Interesting, most of their complaints regarding Scrivener are directed at Scrivener’s lack of feature support… for features it supports.

Update: All right, I posted my rebuttal at the bottom of the article. :slight_smile:

Remind me never to post an evaluation of anything anyplace AmberV can read it.

Part of the theoretical attraction of this may come from its cross-platform potential. It’s interesting that despite KB’s best efforts on the Links page, few can find anything sufficiently like Scrivener on Windows.

However… not only do the words “sincerest form of”, “imitation” and “flattery” come to mind, but also the phrases “intellectual property” and “more than two years’ work”… You’d think it would be simpler, easier and quite possibly cheaper to buy a second-hand Mac and a licence from Keith.


Not to mention
• virus free
• stable
• easier to use in general

But hey, who are we to criticize folks making bad decisions?

Note to self: Never argue with Amber. :slight_smile:

I will ignore Sean’s excellent advice, and argue with Amber. Well, argue is not precise. What I will do is disagree, and because the focus is a pro forma convention, we may not even disagree.

It is this. Amber’s response to the article begins, “Well written article…” I did not think it well-written. It was variously graceless, ungrammatical, rhetorically inept, and dull.

That was the first paragraph. I read on, hoping for better prose. None appeared. After four paragraphs, I did what I usually do with prose which is dull, graceless, etc. I stopped reading it.

Consequently, I do not know what conclusions the writer came to. I do not care what conclusions he came to, because he did not persuade me that his conclusions would be of any interest or value to me.


(Mild-mannered grandfather whose secret identity as a surly curmudgeon is rapidly becoming his public image.)

We basically agree. I was mostly just trying to be nice before engaging in a twenty-point assault. :slight_smile:


Great comment! Made me longing for knowing more about the combination of Scrivener and LyX. Is this something you would recommend to a »normal« user as well (with normal I mean someone who has no programming experience – much less programming skills – other than writing macros for WordPerfect, Word or Framemaker (with the help of OneClick))? And if yes: can you recommend an instruction, a tutorial or other how-tos? And before you ask: yes, I had a look at the MMD website, but what I found there was way too technical and over my head…

TIA for any advise!

C. Aichner

Hmm. It’s really hard to recommend something like that to anyone, “normal” user or not. I’d say that if you got along with something like WordPerfect than you’d probably have a better chance of understanding it, as all LaTeX and MMD really are is “Reveal Codes”, except turned on all of the time. :slight_smile: On the other hand, if the MMD site felt a bit overwhelming, then LaTeX is probably going to be annoying to work with. Yes, LyX allows you to ignore LaTeX for the most part, but I’m really not sure how effectively, once you get past the basic default settings. I came into the application with a working knowledge of LaTeX, so for me a lot of the document settings and stuff are obviously just one step removed from straight plain-text .tex file editing. Whether or not that is true for someone that knows next to nothing about it is difficult for me to say. Again, all the stuff is free, you might as well play. LaTeX is very well known in certain circles and there are tutorials all over the 'net and good books on it. LyX comes with an extensive interactive tutorial and a very comprehensive set of user guides.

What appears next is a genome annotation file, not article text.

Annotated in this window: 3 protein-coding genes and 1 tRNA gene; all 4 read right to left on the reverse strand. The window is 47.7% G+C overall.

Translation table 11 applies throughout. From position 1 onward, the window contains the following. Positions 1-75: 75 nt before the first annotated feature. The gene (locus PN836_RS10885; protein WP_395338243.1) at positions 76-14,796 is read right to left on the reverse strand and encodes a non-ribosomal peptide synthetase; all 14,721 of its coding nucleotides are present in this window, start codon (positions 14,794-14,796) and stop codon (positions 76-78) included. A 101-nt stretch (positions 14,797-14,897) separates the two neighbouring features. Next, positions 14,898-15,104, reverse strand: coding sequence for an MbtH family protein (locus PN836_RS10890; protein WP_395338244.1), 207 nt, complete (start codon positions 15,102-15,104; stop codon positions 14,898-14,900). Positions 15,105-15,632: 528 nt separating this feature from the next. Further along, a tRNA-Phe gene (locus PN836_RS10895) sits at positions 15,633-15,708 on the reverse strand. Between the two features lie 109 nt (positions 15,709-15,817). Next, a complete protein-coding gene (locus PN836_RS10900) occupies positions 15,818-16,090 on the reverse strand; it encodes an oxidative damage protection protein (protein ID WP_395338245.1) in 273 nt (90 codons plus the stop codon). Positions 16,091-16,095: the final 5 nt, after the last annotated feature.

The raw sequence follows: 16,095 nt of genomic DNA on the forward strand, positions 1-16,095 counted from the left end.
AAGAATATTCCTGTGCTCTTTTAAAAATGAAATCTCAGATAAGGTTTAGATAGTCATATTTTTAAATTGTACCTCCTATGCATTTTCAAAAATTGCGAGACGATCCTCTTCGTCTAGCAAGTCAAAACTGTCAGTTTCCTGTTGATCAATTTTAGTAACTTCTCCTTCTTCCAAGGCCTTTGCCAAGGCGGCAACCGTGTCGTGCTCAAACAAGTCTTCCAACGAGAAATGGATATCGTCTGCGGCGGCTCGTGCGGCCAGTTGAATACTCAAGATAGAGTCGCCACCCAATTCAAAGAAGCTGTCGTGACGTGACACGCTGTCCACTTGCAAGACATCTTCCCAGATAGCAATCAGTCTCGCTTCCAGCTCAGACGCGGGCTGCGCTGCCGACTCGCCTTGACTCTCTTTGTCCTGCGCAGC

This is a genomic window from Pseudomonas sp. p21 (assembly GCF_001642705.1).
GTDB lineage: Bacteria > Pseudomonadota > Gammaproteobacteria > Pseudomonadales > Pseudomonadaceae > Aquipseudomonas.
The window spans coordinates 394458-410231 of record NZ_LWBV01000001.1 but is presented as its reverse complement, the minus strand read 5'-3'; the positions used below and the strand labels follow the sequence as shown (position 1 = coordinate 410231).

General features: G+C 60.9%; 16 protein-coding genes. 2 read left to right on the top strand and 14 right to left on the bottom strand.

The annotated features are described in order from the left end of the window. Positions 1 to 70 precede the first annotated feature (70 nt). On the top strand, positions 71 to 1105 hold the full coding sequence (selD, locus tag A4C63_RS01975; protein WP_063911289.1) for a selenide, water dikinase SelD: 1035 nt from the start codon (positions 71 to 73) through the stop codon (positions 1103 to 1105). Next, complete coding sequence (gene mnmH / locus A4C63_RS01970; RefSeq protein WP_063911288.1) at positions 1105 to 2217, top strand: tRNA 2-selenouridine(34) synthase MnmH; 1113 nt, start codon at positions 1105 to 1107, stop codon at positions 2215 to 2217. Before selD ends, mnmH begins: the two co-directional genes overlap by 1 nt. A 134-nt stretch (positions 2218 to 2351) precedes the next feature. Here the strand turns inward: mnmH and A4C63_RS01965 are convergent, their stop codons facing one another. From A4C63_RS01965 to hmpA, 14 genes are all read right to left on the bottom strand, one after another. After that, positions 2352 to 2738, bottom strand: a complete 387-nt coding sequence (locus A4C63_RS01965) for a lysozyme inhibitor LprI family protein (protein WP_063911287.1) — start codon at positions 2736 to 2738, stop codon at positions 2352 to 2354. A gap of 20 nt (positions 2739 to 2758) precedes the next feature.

He does actually say quite a lot of nice things about Scrivener. His main point is that it doesn’t exactly fit his workflow - but then no app exactly fits anyone’s. And I suspect he’s quite determined to crowbar LaTeX in: just a wild guess but if collaboration is so important that he wants to hack LaTeX dramatically, then he’s going to have to extract MS Word from a lot of cold, dead hands, break the corpses’ knuckles, and jam a hacked version of LaTeX in them instead to make the whole thing worth doing. Word just is the de facto standard.

At the risk of a lynching, I do actually agree that the rich text editor bit of Scrivener is its less strong point, because it’s reliant on Apple’s text engine, and since Apple now wants to push Pages*, it’s not going to get much better. But it’s good enough.

Has anyone suggested Mellel to this chap, btw?

*Am I the only one to notice Pages’ ballooning file sizes? Half a meg for a text document isn’t uncommon. I’ve returned to Nisus Express.